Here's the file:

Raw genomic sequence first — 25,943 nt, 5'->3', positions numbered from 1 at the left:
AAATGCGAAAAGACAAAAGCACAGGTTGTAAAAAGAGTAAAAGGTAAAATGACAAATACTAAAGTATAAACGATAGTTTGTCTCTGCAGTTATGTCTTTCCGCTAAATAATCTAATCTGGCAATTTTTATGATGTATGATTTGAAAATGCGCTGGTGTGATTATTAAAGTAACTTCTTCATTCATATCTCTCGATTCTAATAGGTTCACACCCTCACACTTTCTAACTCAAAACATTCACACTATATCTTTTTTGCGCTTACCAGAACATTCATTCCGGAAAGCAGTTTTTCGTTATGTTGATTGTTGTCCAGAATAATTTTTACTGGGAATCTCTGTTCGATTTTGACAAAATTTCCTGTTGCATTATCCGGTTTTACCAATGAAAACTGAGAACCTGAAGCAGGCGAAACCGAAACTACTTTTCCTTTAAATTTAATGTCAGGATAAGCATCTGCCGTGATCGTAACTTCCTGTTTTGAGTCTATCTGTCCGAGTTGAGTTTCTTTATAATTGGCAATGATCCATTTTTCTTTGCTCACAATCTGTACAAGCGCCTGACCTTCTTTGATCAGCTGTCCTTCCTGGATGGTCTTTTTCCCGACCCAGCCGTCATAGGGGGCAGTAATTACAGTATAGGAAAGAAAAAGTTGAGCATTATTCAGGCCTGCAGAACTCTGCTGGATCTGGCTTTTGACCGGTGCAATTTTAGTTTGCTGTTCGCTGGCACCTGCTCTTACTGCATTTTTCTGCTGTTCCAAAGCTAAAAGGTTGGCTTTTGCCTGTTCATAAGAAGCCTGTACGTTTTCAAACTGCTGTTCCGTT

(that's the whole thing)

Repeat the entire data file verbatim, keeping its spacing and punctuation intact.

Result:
Raw genomic sequence first — 25,943 nt, 5'->3', positions numbered from 1 at the left:
AAATGCGAAAAGACAAAAGCACAGGTTGTAAAAAGAGTAAAAGGTAAAATGACAAATACTAAAGTATAAACGATAGTTTGTCTCTGCAGTTATGTCTTTCCGCTAAATAATCTAATCTGGCAATTTTTATGATGTATGATTTGAAAATGCGCTGGTGTGATTATTAAAGTAACTTCTTCATTCATATCTCTCGATTCTAATAGGTTCACACCCTCACACTTTCTAACTCAAAACATTCACACTATATCTTTTTTGCGCTTACCAGAACATTCATTCCGGAAAGCAGTTTTTCGTTATGTTGATTGTTGTCCAGAATAATTTTTACTGGGAATCTCTGTTCGATTTTGACAAAATTTCCTGTTGCATTATCCGGTTTTACCAATGAAAACTGAGAACCTGAAGCAGGCGAAACCGAAACTACTTTTCCTTTAAATTTAATGTCAGGATAAGCATCTGCCGTGATCGTAACTTCCTGTTTTGAGTCTATCTGTCCGAGTTGAGTTTCTTTATAATTGGCAATGATCCATTTTTCTTTGCTCACAATCTGTACAAGCGCCTGACCTTCTTTGATCAGCTGTCCTTCCTGGATGGTCTTTTTCCCGACCCAGCCGTCATAGGGGGCAGTAATTACAGTATAGGAAAGAAAAAGTTGAGCATTATTCAGGCCTGCAGAACTCTGCTGGATCTGGCTTTTGACCGGTGCAATTTTAGTTTGCTGTTCGCTGGCACCTGCTCTTACTGCATTTTTCTGCTGTTCCAAAGCTAAAAGGTTGGCTTTTGCCTGTTCATAAGAAGCCTGTACGTTTTCAAACTGCTGTTCCGTT